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Gregory Brown, Professor

Department of History
(702) 895-4181
FAX: (702) 895-1782

Gregory S. Brown received his Ph.D. in European History from Columbia University in 1997, with a specialization in French Cultural and Intellectual History. He has taught at Columbia, Hunter College, and George Mason University, and he is a Professor in the Department of History at the University of Nevada, Las Vegas, where he has taught courses in western civilization, French history, European cultural history and history and new media.  Currently, he is also the Vice Provost of Faculty, Policy and Research at UNLV.

His research studies strategies of “self-fashioning” in Enlightenment-era France, particularly the representations deployed by writers for the royal theater, the Comédie Française, in their efforts to attain the status of “homme de lettres.” His work also addresses such related issues as peformance and printing; the rhetoric and practice of patronage; literary property; and censorship. He has published articles and delivered papers on these topics as well as on Beaumarchais and the Société des auteurs dramatiques, on utopian discourse in the French Enlightenment, and on theater criticism in the eighteenth-century French periodical press.

He has published articles from this research in such journals as the Revue d’histoire moderne et contemporaine, French Historical Studies, French History, Eighteenth-Century Studies and Historical Reflections, and in the Journal of Modern History (which was awarded the Clifford Prize by the American Society for Eighteenth-Century Studies).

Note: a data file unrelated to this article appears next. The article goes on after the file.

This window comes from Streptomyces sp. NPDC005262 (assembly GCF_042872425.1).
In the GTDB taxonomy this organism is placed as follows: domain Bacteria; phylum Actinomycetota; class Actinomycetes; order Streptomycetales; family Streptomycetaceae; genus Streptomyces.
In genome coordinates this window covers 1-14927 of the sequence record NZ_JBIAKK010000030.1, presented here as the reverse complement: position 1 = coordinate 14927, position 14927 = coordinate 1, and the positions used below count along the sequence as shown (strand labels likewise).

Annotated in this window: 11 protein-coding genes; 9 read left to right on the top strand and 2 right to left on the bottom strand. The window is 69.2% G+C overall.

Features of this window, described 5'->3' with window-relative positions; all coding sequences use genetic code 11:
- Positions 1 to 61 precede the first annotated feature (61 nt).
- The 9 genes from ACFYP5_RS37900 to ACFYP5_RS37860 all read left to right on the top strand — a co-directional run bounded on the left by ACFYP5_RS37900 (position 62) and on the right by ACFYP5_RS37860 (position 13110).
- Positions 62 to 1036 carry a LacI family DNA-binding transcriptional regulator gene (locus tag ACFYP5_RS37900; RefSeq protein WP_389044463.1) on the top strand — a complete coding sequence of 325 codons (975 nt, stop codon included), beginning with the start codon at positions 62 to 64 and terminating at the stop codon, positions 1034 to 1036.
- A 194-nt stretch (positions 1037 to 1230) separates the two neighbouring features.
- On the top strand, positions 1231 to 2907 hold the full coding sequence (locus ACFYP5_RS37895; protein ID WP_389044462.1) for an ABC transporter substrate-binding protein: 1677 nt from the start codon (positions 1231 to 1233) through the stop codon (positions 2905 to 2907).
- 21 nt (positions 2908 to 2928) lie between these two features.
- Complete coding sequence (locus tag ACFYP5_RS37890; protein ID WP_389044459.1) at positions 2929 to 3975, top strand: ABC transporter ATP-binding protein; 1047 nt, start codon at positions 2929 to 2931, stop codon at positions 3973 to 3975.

He has also published two books on this topic: the first, A Field of Honor: The Identities of Writers, Court Culture and Public Theater in the French Intellectual Field from Racine to the Revolution, has been awarded an American Historical Association “Gutenberg-e” prize and has been published by the Electronic Publishing Initiative of Columbia University Press. The second, Literary Sociability and Literary Property in France, 1774 – 1793: Beaumarchais, the Comédie Française and the Société des auteurs dramatiques, has been published in Ashgate Press’s “Studies on European Culture in Transition” series.

Among his other projects, he is author of Cultures in Conflict: The French Revolution (Greenwood Publishing Group, 2003) and Associate Editor, with Jeff Horn of Jack Censer and Lynn Hunt, Liberty, Equality, Fraternity: Exploring the French Revolution (Penn State University Press, 2001), a multi-media, interactive cd-rom, website produced by the Center for History and New Media at George Mason University in conjunction with the American Social History Project of the City University of New York.

He currently lives in the historic Southridge neighborhood of Las Vegas with Jessica, Aaron, Sophia, and Clyde. (Old: Aaron, Sophia)

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